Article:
Western club kicks off STI Awareness Month

Illustration by Julia Berkman

 

By Jordan Burrell

Western’s Planned Parenthood Generation chapter opened their Sexually Transmitted Infections educational event playing “Candy Shop” by 50 Cent on Tuesday April 2, to kick off STI awareness month.

The group addressed when, where and why students should get tested for STIs. So, don’t lick that lollipop before you know where it’s been.

Sean G. Trafficante, the medical director for Mount Baker Planned Parenthood, answered questions and concerns at the PP Gen. meeting and addressed the stigmas surrounding STIs.

Trafficante said the negative stigma around STIs and STI testing prevents sexually active adults from discussing them with new partners and getting themselves tested. By speaking at the meeting, he wanted to break down some of the negative feelings students may have about STIs and enable them to make safer choices for their sexual health, he said.

One in two adults get an STI by age 25, according to the American Sexual Health Association, and most are unaware so the risk is high for sexually active college students. One focus of the meeting was the importance of getting tested for STIs regularly.

Trafficante recommended people under 25 get tested once a year since many symptoms often don’t show.  Trafficante said being tested is the only way to know for sure if someone has an STI, and cannot be treated without testing. He said common infections, like chlamydia and gonorrhea, are curable.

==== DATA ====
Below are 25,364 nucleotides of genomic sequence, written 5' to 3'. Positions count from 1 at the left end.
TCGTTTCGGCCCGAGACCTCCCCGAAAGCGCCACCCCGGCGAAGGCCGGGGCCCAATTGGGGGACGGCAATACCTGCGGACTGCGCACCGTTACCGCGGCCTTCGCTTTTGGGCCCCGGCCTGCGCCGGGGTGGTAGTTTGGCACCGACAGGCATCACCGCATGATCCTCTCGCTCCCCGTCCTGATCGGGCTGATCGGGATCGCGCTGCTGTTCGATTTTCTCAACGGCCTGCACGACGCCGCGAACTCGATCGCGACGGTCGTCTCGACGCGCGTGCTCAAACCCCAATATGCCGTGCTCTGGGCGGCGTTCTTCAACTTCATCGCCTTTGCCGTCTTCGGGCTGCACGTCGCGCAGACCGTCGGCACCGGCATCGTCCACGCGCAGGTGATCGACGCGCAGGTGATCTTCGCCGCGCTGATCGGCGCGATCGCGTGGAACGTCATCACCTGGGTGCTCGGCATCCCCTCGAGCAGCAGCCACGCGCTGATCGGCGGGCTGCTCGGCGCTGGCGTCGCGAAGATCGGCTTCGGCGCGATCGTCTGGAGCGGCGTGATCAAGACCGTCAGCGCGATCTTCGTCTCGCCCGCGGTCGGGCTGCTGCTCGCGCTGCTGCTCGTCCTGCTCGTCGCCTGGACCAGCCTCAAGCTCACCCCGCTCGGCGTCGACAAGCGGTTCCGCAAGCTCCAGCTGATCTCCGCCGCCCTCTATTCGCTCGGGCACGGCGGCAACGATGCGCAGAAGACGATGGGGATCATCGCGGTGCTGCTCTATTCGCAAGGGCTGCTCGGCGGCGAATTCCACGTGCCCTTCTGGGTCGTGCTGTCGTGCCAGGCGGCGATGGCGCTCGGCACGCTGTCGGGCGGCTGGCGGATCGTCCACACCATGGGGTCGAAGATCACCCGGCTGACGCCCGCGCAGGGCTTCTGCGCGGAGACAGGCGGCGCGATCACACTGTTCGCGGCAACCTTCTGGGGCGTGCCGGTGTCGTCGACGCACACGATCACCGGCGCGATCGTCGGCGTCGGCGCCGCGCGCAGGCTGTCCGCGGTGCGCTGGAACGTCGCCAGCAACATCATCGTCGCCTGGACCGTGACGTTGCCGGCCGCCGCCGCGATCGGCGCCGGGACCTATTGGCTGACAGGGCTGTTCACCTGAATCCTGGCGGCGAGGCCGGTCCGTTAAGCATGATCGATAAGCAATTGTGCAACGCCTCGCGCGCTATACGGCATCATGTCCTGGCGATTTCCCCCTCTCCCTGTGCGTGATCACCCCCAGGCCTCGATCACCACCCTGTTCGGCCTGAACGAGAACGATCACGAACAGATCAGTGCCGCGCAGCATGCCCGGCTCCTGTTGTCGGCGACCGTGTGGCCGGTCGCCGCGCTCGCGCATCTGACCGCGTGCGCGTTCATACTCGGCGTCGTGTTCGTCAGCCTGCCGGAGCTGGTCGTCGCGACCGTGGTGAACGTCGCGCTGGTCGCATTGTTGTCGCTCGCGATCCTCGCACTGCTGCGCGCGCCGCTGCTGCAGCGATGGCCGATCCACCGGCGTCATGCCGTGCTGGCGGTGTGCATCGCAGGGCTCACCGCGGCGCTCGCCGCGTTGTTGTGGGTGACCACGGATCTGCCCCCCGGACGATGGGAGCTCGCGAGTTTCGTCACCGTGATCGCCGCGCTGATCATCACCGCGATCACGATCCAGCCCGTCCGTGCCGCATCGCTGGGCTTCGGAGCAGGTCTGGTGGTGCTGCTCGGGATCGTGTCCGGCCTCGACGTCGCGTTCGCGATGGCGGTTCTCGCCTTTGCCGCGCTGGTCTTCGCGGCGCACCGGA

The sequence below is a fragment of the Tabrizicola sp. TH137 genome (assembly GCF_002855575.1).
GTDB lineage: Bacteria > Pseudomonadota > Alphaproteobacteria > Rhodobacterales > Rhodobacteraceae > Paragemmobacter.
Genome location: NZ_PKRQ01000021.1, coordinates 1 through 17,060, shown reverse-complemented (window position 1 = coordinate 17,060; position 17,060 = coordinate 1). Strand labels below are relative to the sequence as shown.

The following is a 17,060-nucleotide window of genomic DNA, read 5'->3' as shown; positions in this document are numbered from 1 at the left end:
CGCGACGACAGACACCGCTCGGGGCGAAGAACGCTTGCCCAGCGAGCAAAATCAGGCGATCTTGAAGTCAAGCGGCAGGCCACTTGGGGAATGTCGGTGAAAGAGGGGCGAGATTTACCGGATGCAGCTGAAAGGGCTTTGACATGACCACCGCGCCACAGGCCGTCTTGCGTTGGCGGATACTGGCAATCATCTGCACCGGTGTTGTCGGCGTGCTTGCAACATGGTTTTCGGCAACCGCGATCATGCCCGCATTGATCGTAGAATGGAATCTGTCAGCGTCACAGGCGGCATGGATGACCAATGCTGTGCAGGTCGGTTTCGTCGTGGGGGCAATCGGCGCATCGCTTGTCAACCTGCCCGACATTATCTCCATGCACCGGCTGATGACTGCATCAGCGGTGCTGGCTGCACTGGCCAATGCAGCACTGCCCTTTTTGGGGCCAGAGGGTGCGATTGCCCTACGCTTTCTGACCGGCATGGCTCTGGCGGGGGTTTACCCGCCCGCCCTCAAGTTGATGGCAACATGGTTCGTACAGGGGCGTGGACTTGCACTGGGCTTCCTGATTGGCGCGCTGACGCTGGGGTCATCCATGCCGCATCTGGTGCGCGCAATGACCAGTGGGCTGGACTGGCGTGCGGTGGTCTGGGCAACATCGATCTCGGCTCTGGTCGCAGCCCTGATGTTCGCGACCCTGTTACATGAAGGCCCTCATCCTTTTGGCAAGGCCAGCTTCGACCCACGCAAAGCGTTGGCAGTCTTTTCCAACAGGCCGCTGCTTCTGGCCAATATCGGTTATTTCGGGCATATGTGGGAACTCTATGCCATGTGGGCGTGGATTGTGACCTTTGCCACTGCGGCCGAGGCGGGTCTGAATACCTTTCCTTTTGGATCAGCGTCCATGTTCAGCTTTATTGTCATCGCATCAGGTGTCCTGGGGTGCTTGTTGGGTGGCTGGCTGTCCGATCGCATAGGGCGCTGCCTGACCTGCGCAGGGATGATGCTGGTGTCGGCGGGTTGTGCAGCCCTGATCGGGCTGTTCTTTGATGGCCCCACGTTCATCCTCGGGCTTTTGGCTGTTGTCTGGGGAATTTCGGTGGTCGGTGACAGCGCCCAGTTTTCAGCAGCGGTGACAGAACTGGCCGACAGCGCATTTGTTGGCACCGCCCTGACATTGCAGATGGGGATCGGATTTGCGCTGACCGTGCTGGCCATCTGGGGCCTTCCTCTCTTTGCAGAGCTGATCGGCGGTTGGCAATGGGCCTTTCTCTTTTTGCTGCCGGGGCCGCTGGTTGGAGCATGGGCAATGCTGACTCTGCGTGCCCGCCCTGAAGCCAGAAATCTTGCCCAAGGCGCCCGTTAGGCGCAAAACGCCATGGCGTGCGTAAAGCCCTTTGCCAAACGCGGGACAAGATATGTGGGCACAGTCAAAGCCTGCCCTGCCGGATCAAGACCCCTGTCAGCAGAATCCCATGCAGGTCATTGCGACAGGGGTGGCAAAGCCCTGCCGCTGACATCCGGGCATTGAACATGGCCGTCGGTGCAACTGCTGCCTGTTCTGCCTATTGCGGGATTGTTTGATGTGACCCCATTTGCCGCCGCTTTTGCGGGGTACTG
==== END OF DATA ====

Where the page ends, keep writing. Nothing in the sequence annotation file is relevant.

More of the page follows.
“You don’t need to get tested for everything,” Trafficante said. He told the group that analyzing epidemiology and the type of sexual activity its engaged in helps determine which STIs a person is at risk for. Trafficante said getting tested for what you’re mostly likely to have been exposed to is a more effective way to use testing services.

According to Trafficante, a person who engages in receptive anal sex near a major city would be at higher risk for contracting HIV than someone in a small town engaging in vaginal sex. He said not all exposures are of equivalent risk and not all STIs are equally common.

“Going to get tested can be really daunting,” Haley Cable, a social media manager for Planned Parenthood Generation, said.

She said having Trafficante, an MD, coming to educate the club helped clear away some of the anxiety and fear students might have about getting tested for STIs. Cable said getting tested is an important part of caring for your health.

The club discussed how one of the biggest shortcomings of young adults in caring for their sexual health is not starting a conversation about STIs with their new partners. Trafficante said there is a huge stigma around STIs and people often feel as if they’re implying something negative about their partner if they bring them up. However, he said knowing what you could be exposed to and how recently your partner was last tested can save you a lot of trouble down the road.

Graciela Gomez, another social media manager for the club, said having a clinic MD speak to the club  and provide a safe space where members could share their experiences getting tested helps normalize the process.

Both Cable and Gomez wanted students to know that getting tested is not as scary as some might think and it’s a huge way to protect oneself and take responsibility for their sexual health.

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